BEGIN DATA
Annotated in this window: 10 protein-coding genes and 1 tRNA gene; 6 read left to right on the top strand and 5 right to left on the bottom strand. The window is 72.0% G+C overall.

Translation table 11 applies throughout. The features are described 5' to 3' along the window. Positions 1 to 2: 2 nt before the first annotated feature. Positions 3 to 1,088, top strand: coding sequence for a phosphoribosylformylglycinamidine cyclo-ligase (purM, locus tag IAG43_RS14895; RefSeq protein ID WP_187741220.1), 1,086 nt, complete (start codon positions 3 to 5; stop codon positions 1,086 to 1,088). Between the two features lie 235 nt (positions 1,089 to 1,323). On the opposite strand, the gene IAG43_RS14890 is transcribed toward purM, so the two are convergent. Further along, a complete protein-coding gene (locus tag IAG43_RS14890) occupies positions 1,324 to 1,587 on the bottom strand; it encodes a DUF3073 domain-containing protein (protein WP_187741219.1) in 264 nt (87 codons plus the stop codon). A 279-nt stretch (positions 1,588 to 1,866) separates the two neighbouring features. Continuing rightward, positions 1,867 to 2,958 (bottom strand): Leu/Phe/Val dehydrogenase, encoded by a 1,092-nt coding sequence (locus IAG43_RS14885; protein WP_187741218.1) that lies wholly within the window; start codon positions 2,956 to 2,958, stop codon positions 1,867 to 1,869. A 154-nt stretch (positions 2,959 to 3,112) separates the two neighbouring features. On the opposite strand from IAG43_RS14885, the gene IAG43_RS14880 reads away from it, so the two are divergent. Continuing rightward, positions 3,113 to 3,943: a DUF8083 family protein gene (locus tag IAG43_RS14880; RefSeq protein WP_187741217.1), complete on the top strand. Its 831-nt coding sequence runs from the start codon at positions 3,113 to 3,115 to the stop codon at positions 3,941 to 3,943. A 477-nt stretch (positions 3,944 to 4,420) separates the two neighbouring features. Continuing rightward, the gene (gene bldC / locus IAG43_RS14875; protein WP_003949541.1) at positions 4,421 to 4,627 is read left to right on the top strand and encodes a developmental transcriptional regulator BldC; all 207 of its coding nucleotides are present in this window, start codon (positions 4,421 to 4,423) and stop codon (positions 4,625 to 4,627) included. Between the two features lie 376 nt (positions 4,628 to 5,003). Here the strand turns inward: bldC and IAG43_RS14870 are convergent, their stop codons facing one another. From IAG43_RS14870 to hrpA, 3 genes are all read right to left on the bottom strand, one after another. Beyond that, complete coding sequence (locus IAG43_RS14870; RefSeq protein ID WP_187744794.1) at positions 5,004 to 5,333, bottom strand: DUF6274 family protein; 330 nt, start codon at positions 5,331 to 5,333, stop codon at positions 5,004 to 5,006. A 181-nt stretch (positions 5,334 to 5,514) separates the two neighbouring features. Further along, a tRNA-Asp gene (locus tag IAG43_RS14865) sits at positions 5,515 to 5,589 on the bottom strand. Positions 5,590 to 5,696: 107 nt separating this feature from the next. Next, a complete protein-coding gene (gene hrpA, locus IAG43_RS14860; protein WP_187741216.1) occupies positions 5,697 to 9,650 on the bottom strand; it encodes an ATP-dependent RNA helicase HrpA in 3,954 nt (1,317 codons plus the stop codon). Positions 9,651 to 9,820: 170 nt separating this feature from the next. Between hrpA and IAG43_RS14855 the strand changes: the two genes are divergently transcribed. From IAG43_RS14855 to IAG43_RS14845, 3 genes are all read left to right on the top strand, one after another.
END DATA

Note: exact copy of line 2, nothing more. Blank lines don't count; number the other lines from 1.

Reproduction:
Translation table 11 applies throughout. The features are described 5' to 3' along the window. Positions 1 to 2: 2 nt before the first annotated feature. Positions 3 to 1,088, top strand: coding sequence for a phosphoribosylformylglycinamidine cyclo-ligase (purM, locus tag IAG43_RS14895; RefSeq protein ID WP_187741220.1), 1,086 nt, complete (start codon positions 3 to 5; stop codon positions 1,086 to 1,088). Between the two features lie 235 nt (positions 1,089 to 1,323). On the opposite strand, the gene IAG43_RS14890 is transcribed toward purM, so the two are convergent. Further along, a complete protein-coding gene (locus tag IAG43_RS14890) occupies positions 1,324 to 1,587 on the bottom strand; it encodes a DUF3073 domain-containing protein (protein WP_187741219.1) in 264 nt (87 codons plus the stop codon). A 279-nt stretch (positions 1,588 to 1,866) separates the two neighbouring features. Continuing rightward, positions 1,867 to 2,958 (bottom strand): Leu/Phe/Val dehydrogenase, encoded by a 1,092-nt coding sequence (locus IAG43_RS14885; protein WP_187741218.1) that lies wholly within the window; start codon positions 2,956 to 2,958, stop codon positions 1,867 to 1,869. A 154-nt stretch (positions 2,959 to 3,112) separates the two neighbouring features. On the opposite strand from IAG43_RS14885, the gene IAG43_RS14880 reads away from it, so the two are divergent. Continuing rightward, positions 3,113 to 3,943: a DUF8083 family protein gene (locus tag IAG43_RS14880; RefSeq protein WP_187741217.1), complete on the top strand. Its 831-nt coding sequence runs from the start codon at positions 3,113 to 3,115 to the stop codon at positions 3,941 to 3,943. A 477-nt stretch (positions 3,944 to 4,420) separates the two neighbouring features. Continuing rightward, the gene (gene bldC / locus IAG43_RS14875; protein WP_003949541.1) at positions 4,421 to 4,627 is read left to right on the top strand and encodes a developmental transcriptional regulator BldC; all 207 of its coding nucleotides are present in this window, start codon (positions 4,421 to 4,423) and stop codon (positions 4,625 to 4,627) included. Between the two features lie 376 nt (positions 4,628 to 5,003). Here the strand turns inward: bldC and IAG43_RS14870 are convergent, their stop codons facing one another. From IAG43_RS14870 to hrpA, 3 genes are all read right to left on the bottom strand, one after another. Beyond that, complete coding sequence (locus IAG43_RS14870; RefSeq protein ID WP_187744794.1) at positions 5,004 to 5,333, bottom strand: DUF6274 family protein; 330 nt, start codon at positions 5,331 to 5,333, stop codon at positions 5,004 to 5,006. A 181-nt stretch (positions 5,334 to 5,514) separates the two neighbouring features. Further along, a tRNA-Asp gene (locus tag IAG43_RS14865) sits at positions 5,515 to 5,589 on the bottom strand. Positions 5,590 to 5,696: 107 nt separating this feature from the next. Next, a complete protein-coding gene (gene hrpA, locus IAG43_RS14860; protein WP_187741216.1) occupies positions 5,697 to 9,650 on the bottom strand; it encodes an ATP-dependent RNA helicase HrpA in 3,954 nt (1,317 codons plus the stop codon). Positions 9,651 to 9,820: 170 nt separating this feature from the next. Between hrpA and IAG43_RS14855 the strand changes: the two genes are divergently transcribed. From IAG43_RS14855 to IAG43_RS14845, 3 genes are all read left to right on the top strand, one after another.